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Technique for Parallel Trace-Driven Cache Simulation

IP.com Disclosure Number: IPCOM000100993D
Original Publication Date: 1990-Jun-01
Included in the Prior Art Database: 2005-Mar-16
Document File: 2 page(s) / 111K

Publishing Venue

IBM

Related People

Heidelberger, P: AUTHOR [+2]

Abstract

This article describes a technique for achieving almost N-fold speed-up by using N processors to evaluate caches from a trace of instructions.

This text was extracted from an ASCII text file.
This is the abbreviated version, containing approximately 52% of the total text.

Technique for Parallel Trace-Driven Cache Simulation

       This article describes a technique for achieving almost
N-fold speed-up by using N processors to evaluate caches from a trace
of instructions.

      Cache evaluation studies have historically been done by
simulating the performance of a variety of caches on typical
workloads.  The workloads are supplied in the form of instruction
traces.  Many techniques have been used to reduce the effort in
performing such analyses (*) but the techniques have been developed
solely for implementation on serial machines. The technique described
here demonstrates that parallel trace-driven analysis can be done
with near-perfect efficiency.

      As an aside, we mention that along one dimension,
parallelization is simple, but not statistically efficient. Practical
implementations of caches avoid a fully associative search through
the cache by dividing the address space into M independent address
spaces.  The caches are structured as M independent sets of entries.
An address search is carried out only in the set that could possibly
contain the target address.  This reduces the extent of the search by
a factor of M.

      Set associativity also produces the possibility for parallel
simulation as follows.  The instruction trace should be partitioned
into M independent sequential traces, one for each set, and each such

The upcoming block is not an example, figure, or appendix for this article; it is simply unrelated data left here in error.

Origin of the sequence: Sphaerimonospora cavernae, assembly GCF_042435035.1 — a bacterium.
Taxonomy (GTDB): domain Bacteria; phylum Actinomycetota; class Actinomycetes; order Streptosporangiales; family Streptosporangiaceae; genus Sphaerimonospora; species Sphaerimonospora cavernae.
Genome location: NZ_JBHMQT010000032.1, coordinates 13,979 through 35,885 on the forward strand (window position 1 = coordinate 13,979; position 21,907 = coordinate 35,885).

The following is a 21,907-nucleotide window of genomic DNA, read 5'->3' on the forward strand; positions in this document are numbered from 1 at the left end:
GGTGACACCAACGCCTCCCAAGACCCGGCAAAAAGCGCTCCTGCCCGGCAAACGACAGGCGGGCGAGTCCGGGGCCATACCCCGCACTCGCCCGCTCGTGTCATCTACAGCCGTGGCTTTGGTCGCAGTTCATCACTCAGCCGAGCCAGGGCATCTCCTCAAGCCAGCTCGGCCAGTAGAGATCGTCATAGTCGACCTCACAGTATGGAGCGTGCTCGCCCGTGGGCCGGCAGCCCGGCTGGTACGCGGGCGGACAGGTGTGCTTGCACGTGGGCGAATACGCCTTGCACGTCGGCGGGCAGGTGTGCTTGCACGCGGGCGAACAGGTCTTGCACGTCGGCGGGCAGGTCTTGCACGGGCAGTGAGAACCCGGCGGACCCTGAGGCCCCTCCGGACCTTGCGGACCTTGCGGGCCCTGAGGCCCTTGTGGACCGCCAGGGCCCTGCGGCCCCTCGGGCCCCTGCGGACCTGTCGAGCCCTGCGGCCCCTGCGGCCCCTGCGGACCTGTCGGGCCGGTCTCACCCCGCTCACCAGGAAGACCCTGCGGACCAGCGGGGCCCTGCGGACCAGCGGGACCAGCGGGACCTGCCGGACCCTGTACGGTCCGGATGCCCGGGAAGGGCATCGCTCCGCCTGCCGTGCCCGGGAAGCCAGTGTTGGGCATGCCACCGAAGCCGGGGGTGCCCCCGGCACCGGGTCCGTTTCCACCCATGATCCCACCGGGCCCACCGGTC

trace can be treated by an independent processor. This allows the
number of processors N to be as large as M.

      Although the speed-up is available, the actual value of this
form of parallelism is reduced because the simulation of M sets does
not reduce the variance in the estimated ratio by a factor of M.  The
behavior of misses in time is highly correlated across sets, so that
the extra work involved in the parallel simulation of distinct sets
does not contribute commensurately to the accuracy of the answers.

      Parallel Simulation For parallel simulation of a serial trace
we assume that the input trace to the parallel analysis contains just
the collection of sets that are to be simulated. If the cache to be
evaluated is fully associative, the full trace is assumed to be the
input trace.  We also assume that the cache replacement policy is
least recently used (LRU) within a set for set-associative caches or
LRU over the whole cache for fully associative caches.

      The input trace is partitioned into N sequential subtraces, the
first consisting of the first 1/Nth of the original trace, the next
consisting of the next 1/Nth of the original trace, etc.  If the
length is not a multiple of N, the traces should be as equal as
possible in length.

      Each trace is analyzed on a separate processor.  Each processor
initializes its cache contents to an illegal tag value denoted here
as infinity.  Each processo...